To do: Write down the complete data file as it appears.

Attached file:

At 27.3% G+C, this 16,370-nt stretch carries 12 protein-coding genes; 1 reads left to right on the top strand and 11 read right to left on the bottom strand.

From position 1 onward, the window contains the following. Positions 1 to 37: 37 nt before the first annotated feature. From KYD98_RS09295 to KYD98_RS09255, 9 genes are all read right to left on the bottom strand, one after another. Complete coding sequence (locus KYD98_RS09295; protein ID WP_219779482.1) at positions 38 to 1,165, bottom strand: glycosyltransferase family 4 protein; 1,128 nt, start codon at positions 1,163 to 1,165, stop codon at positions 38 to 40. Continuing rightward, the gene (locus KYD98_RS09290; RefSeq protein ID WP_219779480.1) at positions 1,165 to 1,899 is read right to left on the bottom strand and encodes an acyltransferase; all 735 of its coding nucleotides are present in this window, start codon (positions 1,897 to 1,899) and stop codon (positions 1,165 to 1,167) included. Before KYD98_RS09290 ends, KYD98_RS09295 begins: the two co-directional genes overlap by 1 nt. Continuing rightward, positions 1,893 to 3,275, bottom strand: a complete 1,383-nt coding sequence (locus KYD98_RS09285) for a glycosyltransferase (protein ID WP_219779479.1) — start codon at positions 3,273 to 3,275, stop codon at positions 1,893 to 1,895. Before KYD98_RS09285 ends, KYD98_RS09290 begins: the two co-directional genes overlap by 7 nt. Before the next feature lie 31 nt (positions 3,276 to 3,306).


At 27.3% G+C, this 16,370-nt stretch carries 12 protein-coding genes; 1 reads left to right on the top strand and 11 read right to left on the bottom strand.

From position 1 onward, the window contains the following. Positions 1 to 37: 37 nt before the first annotated feature. From KYD98_RS09295 to KYD98_RS09255, 9 genes are all read right to left on the bottom strand, one after another. Complete coding sequence (locus KYD98_RS09295; protein ID WP_219779482.1) at positions 38 to 1,165, bottom strand: glycosyltransferase family 4 protein; 1,128 nt, start codon at positions 1,163 to 1,165, stop codon at positions 38 to 40. Continuing rightward, the gene (locus KYD98_RS09290; RefSeq protein ID WP_219779480.1) at positions 1,165 to 1,899 is read right to left on the bottom strand and encodes an acyltransferase; all 735 of its coding nucleotides are present in this window, start codon (positions 1,897 to 1,899) and stop codon (positions 1,165 to 1,167) included. Before KYD98_RS09290 ends, KYD98_RS09295 begins: the two co-directional genes overlap by 1 nt. Continuing rightward, positions 1,893 to 3,275, bottom strand: a complete 1,383-nt coding sequence (locus KYD98_RS09285) for a glycosyltransferase (protein ID WP_219779479.1) — start codon at positions 3,273 to 3,275, stop codon at positions 1,893 to 1,895. Before KYD98_RS09285 ends, KYD98_RS09290 begins: the two co-directional genes overlap by 7 nt. Before the next feature lie 31 nt (positions 3,276 to 3,306).